• Involving Family in Therapy: Family involvement in therapy can be instrumental in recovery. By participating in therapy sessions, family members can gain insights into the complexities of ARFID. This participation not only fosters a deeper understanding but also equips family members with practical ways to provide support, creating a more nurturing home environment.
  • Empowering Through Self-Help: Combining self-help techniques with professional treatment can greatly enhance the effectiveness of your recovery journey. Self-help strategies provide a sense of control and active participation in your own recovery.

Effective Self-Help Strategies

  • Reflective Journaling: Keeping a journal can be a therapeutic tool. Writing down your feelings, thoughts, and experiences related to food can help in processing emotions and tracking progress. This self-reflection can offer valuable insights into patterns and triggers, aiding in the development of coping strategies.
  • Anxiety-Reducing Techniques: Incorporating practices such as yoga, meditation, or deep breathing exercises can significantly aid in managing the anxiety associated with ARFID. These techniques promote relaxation, reduce stress, and can improve your overall mental well-being, making them beneficial not just for ARFID, but for overall health.
  • Goal-Setting: Setting realistic, achievable goals can provide a sense of accomplishment and progression. These goals can be small, such as trying a new food or successfully eating a meal in a social setting. Celebrating these achievements, regardless of their size, can boost confidence and motivation on the path to recovery.
  • Holistic Wellness Focus: Overcoming ARFID is more than just managing dietary habits; it involves nurturing your overall well-being - physical, emotional, and mental. Engaging in activities that promote holistic health can have a significant positive impact on your journey to recovery.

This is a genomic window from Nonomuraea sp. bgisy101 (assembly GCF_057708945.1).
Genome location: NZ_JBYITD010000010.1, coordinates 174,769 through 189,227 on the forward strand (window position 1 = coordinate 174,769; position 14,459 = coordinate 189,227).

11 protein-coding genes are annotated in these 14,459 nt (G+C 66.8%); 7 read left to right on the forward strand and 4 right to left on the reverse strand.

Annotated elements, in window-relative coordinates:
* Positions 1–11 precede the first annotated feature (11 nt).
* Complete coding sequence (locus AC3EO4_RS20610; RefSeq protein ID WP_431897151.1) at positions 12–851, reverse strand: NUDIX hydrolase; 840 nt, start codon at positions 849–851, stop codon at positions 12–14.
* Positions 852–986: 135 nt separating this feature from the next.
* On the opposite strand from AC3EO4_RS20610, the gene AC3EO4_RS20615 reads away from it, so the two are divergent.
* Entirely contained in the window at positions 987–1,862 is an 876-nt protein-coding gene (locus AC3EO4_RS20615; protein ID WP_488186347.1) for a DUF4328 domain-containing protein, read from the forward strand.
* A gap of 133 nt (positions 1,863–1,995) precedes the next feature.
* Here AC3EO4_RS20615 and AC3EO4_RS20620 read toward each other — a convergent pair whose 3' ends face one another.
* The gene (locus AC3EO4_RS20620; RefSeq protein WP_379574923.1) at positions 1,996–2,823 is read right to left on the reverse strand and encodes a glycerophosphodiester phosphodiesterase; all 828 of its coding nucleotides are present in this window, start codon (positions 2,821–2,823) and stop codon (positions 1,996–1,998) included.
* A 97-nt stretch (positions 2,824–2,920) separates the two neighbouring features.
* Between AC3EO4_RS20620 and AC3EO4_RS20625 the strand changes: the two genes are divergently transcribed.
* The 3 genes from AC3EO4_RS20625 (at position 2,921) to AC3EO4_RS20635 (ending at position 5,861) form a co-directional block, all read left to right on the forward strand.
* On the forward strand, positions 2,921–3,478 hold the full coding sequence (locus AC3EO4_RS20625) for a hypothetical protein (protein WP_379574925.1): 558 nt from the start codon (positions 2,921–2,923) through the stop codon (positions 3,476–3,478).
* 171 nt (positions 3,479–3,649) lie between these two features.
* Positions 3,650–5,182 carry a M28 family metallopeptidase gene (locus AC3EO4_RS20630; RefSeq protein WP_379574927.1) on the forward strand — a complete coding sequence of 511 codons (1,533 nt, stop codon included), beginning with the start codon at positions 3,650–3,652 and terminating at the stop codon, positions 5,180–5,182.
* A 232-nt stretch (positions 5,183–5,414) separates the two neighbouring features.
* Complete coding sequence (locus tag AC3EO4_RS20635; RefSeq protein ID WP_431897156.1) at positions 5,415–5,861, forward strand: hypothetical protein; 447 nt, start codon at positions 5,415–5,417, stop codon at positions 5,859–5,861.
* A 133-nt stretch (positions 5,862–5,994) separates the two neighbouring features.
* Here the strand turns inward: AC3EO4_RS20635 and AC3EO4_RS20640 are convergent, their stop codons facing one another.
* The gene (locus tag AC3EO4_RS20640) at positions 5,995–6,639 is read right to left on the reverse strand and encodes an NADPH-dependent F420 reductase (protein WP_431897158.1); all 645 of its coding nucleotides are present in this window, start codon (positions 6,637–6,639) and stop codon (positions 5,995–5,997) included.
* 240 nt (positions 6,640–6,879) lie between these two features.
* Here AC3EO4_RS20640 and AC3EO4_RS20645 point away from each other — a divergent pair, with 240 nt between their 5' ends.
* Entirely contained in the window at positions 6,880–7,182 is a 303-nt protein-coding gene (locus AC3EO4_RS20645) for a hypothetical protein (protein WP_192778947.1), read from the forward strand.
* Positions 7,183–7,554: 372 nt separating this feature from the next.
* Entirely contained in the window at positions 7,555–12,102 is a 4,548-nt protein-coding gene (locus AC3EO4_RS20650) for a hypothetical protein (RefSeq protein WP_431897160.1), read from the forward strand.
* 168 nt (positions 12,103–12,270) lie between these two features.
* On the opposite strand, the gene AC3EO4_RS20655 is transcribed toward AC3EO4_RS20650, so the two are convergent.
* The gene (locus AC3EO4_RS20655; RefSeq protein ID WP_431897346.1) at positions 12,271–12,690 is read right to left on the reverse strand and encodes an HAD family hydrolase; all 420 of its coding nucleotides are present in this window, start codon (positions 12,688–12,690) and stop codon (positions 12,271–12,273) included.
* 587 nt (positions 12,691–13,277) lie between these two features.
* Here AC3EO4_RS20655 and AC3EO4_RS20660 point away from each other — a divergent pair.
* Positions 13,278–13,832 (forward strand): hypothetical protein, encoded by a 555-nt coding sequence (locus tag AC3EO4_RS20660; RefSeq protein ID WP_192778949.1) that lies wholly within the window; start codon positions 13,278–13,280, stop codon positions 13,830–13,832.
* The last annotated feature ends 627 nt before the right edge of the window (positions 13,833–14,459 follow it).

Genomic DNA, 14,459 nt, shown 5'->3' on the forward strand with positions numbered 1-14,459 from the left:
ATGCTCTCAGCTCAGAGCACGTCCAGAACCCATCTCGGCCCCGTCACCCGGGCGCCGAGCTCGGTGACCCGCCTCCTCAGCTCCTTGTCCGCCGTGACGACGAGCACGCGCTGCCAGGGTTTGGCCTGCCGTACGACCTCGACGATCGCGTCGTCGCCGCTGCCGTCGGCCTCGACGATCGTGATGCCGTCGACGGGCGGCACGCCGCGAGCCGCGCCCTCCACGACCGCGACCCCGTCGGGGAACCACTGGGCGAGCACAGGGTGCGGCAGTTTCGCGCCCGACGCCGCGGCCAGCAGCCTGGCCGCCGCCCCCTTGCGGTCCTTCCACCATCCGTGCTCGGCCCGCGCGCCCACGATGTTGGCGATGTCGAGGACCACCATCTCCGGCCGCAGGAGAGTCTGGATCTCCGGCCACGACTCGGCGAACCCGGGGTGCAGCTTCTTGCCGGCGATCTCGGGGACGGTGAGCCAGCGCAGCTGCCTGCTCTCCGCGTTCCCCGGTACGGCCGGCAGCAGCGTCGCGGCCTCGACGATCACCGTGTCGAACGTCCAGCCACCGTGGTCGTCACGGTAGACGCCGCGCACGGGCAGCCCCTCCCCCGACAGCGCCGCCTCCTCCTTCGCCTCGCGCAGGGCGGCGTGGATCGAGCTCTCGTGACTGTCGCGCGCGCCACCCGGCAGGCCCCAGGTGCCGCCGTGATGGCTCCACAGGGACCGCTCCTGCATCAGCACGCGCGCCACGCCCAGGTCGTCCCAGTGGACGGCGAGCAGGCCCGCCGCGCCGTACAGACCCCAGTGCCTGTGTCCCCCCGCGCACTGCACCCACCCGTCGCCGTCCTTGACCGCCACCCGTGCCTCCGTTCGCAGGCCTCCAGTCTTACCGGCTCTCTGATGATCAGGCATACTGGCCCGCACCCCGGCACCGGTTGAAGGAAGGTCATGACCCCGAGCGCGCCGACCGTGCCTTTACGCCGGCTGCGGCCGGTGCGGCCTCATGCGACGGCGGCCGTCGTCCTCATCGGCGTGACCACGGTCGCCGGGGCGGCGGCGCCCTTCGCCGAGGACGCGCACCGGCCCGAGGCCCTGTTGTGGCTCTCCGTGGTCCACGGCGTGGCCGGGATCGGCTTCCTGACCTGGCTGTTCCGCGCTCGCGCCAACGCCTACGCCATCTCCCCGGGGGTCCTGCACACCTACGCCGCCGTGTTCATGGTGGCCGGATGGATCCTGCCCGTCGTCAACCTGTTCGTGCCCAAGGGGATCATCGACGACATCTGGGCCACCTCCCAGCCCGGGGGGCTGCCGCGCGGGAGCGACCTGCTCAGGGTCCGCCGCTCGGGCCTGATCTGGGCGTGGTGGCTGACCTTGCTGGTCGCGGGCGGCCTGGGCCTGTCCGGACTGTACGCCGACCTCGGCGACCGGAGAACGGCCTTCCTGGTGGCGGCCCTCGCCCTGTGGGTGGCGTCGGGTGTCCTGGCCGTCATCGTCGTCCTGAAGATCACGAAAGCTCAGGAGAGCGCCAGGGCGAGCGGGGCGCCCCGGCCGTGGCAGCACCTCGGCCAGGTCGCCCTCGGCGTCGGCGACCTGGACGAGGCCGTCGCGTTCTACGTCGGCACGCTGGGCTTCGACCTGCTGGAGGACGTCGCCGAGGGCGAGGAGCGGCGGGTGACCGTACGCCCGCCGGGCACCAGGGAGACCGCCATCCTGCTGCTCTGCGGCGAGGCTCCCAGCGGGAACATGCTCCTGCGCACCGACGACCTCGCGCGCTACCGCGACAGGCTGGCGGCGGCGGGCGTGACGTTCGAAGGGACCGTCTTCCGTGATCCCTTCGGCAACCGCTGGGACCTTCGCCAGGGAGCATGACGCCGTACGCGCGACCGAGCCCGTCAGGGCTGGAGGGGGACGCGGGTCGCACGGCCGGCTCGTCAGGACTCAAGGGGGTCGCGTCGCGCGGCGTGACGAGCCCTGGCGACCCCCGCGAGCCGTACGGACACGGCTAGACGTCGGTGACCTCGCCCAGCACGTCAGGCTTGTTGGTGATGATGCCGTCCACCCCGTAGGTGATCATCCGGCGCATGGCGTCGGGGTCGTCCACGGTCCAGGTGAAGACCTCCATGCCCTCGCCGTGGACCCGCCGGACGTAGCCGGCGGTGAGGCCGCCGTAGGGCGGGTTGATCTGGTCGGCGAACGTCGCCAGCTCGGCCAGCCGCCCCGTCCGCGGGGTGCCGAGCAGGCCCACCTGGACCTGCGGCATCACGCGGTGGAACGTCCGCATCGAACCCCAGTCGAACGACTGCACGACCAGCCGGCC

Activities for Holistic Wellness

  • Engaging in Physical Activities: Physical activities, especially those you enjoy, can improve not only your physical health but also your mental state. Whether it's a gentle walk, a yoga class, or a dance session, these activities can boost endorphins, improve mood, and contribute to a healthier lifestyle.
  • Creative Expression: Creative activities like art, music, or writing offer an outlet for expressing emotions and thoughts that might be difficult to articulate verbally. Engaging in creative pursuits can be therapeutic, helping to process feelings and providing a sense of accomplishment and joy.
  • Mindfulness Practices: Mindfulness and meditation practices encourage living in the present moment and help in managing stress and anxiety. These practices can be particularly beneficial in dealing with the anxieties related to food and eating that are central to ARFID.

ARFID Treatment - Kahm Center

Overcoming ARFID is a journey that requires patience, understanding, and perseverance. It's crucial to differentiate ARFID from simple picky eating, as they are not the same. To explore this further, you can read about ARFID vs. picky eating, which provides a detailed comparison and helps understand ARFID's unique challenges.

At the Kahm Center, we are committed to providing comprehensive care and support every step of the way. Remember, recovery from ARFID is a personal journey, and what works for one person may not work for another. Be kind to yourself, celebrate your progress, and know that with the right support and strategies, you can overcome the challenges of ARFID.       

Clinically Reviewed By

nick kahm reviewer

Nick Kahm, PhD


Nick Kahm, a former philosophy faculty member at St. Michael's College in Colchester, VT, transitioned from academia to running the Kahm Clinic with his mother. He started the clinic to train dietitians in using Metabolic Testing and Body Composition Analysis for helping people with eating disorders. Now, he is enthusiastic about expanding eating disorder treatment through the Kahm Center for Eating Disorders in Vermont.